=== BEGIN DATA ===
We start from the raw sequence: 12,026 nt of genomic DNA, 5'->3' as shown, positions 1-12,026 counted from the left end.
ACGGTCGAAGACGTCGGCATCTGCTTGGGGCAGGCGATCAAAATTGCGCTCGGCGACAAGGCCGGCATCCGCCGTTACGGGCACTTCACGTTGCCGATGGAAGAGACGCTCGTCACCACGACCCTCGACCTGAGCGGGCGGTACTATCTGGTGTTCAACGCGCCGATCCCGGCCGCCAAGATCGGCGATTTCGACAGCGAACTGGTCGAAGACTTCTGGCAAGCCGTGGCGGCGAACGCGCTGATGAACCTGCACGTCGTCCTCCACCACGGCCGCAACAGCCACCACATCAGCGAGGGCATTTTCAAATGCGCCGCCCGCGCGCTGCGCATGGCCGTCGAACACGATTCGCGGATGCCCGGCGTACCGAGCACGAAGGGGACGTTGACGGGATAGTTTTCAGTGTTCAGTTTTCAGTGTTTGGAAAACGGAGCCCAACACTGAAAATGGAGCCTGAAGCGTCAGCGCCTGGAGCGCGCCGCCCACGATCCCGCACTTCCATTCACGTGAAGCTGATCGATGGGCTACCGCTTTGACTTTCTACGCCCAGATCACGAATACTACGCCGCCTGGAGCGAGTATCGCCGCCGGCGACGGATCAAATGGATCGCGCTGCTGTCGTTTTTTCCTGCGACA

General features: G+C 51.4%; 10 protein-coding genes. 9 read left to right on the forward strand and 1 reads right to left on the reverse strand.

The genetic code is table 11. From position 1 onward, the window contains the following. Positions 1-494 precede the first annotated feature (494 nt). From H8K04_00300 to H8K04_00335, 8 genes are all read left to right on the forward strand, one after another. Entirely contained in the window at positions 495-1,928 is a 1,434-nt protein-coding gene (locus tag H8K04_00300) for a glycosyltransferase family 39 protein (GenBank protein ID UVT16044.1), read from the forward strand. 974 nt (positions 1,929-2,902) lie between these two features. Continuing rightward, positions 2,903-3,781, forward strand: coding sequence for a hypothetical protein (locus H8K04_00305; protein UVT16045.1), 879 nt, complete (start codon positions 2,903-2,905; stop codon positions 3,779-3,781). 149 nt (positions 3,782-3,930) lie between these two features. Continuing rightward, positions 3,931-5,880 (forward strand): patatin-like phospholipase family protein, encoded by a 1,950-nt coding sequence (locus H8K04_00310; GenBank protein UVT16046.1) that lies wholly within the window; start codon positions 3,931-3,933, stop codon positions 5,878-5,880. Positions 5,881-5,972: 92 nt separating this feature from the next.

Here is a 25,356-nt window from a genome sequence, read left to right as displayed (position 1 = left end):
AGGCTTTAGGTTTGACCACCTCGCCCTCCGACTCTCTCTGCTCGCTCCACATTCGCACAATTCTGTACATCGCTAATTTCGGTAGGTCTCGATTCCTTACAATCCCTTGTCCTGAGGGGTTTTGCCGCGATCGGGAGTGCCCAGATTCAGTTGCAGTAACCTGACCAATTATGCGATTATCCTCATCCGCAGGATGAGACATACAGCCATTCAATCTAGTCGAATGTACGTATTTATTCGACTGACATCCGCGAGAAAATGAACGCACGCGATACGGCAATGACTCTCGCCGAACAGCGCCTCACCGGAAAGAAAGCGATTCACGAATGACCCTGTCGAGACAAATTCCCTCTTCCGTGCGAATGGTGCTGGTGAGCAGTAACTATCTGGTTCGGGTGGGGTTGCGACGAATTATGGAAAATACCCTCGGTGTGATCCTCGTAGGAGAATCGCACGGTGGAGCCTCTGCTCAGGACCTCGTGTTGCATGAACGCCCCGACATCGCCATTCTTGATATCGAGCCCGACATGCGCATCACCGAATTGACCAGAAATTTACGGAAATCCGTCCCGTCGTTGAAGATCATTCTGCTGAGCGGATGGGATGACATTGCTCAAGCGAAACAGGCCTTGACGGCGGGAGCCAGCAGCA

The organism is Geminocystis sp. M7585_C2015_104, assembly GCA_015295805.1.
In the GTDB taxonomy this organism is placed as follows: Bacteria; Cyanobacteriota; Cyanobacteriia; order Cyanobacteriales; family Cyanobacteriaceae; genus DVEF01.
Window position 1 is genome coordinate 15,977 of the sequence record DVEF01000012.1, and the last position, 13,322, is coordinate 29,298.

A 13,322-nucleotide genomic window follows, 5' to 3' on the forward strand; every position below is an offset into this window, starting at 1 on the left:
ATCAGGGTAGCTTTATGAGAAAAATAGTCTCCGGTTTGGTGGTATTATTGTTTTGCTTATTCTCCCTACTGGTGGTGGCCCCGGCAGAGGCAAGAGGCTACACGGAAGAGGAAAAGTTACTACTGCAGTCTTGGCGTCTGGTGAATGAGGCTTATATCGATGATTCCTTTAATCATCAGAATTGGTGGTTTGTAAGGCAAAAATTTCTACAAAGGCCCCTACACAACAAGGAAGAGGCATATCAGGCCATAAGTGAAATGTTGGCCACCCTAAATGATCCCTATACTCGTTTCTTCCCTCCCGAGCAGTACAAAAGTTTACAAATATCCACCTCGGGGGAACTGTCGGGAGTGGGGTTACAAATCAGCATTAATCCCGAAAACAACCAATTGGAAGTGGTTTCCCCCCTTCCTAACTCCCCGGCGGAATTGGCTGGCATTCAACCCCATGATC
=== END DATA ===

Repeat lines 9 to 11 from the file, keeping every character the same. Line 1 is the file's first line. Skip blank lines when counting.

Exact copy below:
Window position 1 is genome coordinate 15,977 of the sequence record DVEF01000012.1, and the last position, 13,322, is coordinate 29,298.

A 13,322-nucleotide genomic window follows, 5' to 3' on the forward strand; every position below is an offset into this window, starting at 1 on the left:
ATCAGGGTAGCTTTATGAGAAAAATAGTCTCCGGTTTGGTGGTATTATTGTTTTGCTTATTCTCCCTACTGGTGGTGGCCCCGGCAGAGGCAAGAGGCTACACGGAAGAGGAAAAGTTACTACTGCAGTCTTGGCGTCTGGTGAATGAGGCTTATATCGATGATTCCTTTAATCATCAGAATTGGTGGTTTGTAAGGCAAAAATTTCTACAAAGGCCCCTACACAACAAGGAAGAGGCATATCAGGCCATAAGTGAAATGTTGGCCACCCTAAATGATCCCTATACTCGTTTCTTCCCTCCCGAGCAGTACAAAAGTTTACAAATATCCACCTCGGGGGAACTGTCGGGAGTGGGGTTACAAATCAGCATTAATCCCGAAAACAACCAATTGGAAGTGGTTTCCCCCCTTCCTAACTCCCCGGCGGAATTGGCTGGCATTCAACCCCATGATC